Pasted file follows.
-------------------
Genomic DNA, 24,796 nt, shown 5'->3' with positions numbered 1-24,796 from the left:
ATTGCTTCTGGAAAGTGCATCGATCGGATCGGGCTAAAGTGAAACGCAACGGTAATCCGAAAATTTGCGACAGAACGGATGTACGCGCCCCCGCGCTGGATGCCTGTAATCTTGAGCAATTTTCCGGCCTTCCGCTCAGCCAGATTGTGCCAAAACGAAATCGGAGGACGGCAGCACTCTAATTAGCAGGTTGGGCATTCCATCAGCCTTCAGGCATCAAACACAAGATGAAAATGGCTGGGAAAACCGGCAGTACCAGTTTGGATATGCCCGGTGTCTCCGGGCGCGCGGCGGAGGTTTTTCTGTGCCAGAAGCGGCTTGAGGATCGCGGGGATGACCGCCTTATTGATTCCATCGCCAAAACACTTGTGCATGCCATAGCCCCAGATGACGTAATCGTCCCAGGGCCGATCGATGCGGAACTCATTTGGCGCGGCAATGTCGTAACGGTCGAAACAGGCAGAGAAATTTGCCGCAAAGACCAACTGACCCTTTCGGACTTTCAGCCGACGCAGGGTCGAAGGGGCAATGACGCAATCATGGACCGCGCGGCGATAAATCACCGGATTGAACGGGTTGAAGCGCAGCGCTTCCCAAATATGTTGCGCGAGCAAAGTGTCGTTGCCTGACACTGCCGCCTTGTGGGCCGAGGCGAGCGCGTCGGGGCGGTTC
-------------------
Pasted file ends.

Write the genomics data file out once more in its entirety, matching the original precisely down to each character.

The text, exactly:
Genomic DNA, 24,796 nt, shown 5'->3' with positions numbered 1-24,796 from the left:
ATTGCTTCTGGAAAGTGCATCGATCGGATCGGGCTAAAGTGAAACGCAACGGTAATCCGAAAATTTGCGACAGAACGGATGTACGCGCCCCCGCGCTGGATGCCTGTAATCTTGAGCAATTTTCCGGCCTTCCGCTCAGCCAGATTGTGCCAAAACGAAATCGGAGGACGGCAGCACTCTAATTAGCAGGTTGGGCATTCCATCAGCCTTCAGGCATCAAACACAAGATGAAAATGGCTGGGAAAACCGGCAGTACCAGTTTGGATATGCCCGGTGTCTCCGGGCGCGCGGCGGAGGTTTTTCTGTGCCAGAAGCGGCTTGAGGATCGCGGGGATGACCGCCTTATTGATTCCATCGCCAAAACACTTGTGCATGCCATAGCCCCAGATGACGTAATCGTCCCAGGGCCGATCGATGCGGAACTCATTTGGCGCGGCAATGTCGTAACGGTCGAAACAGGCAGAGAAATTTGCCGCAAAGACCAACTGACCCTTTCGGACTTTCAGCCGACGCAGGGTCGAAGGGGCAATGACGCAATCATGGACCGCGCGGCGATAAATCACCGGATTGAACGGGTTGAAGCGCAGCGCTTCCCAAATATGTTGCGCGAGCAAAGTGTCGTTGCCTGACACTGCCGCCTTGTGGGCCGAGGCGAGCGCGTCGGGGCGGTTC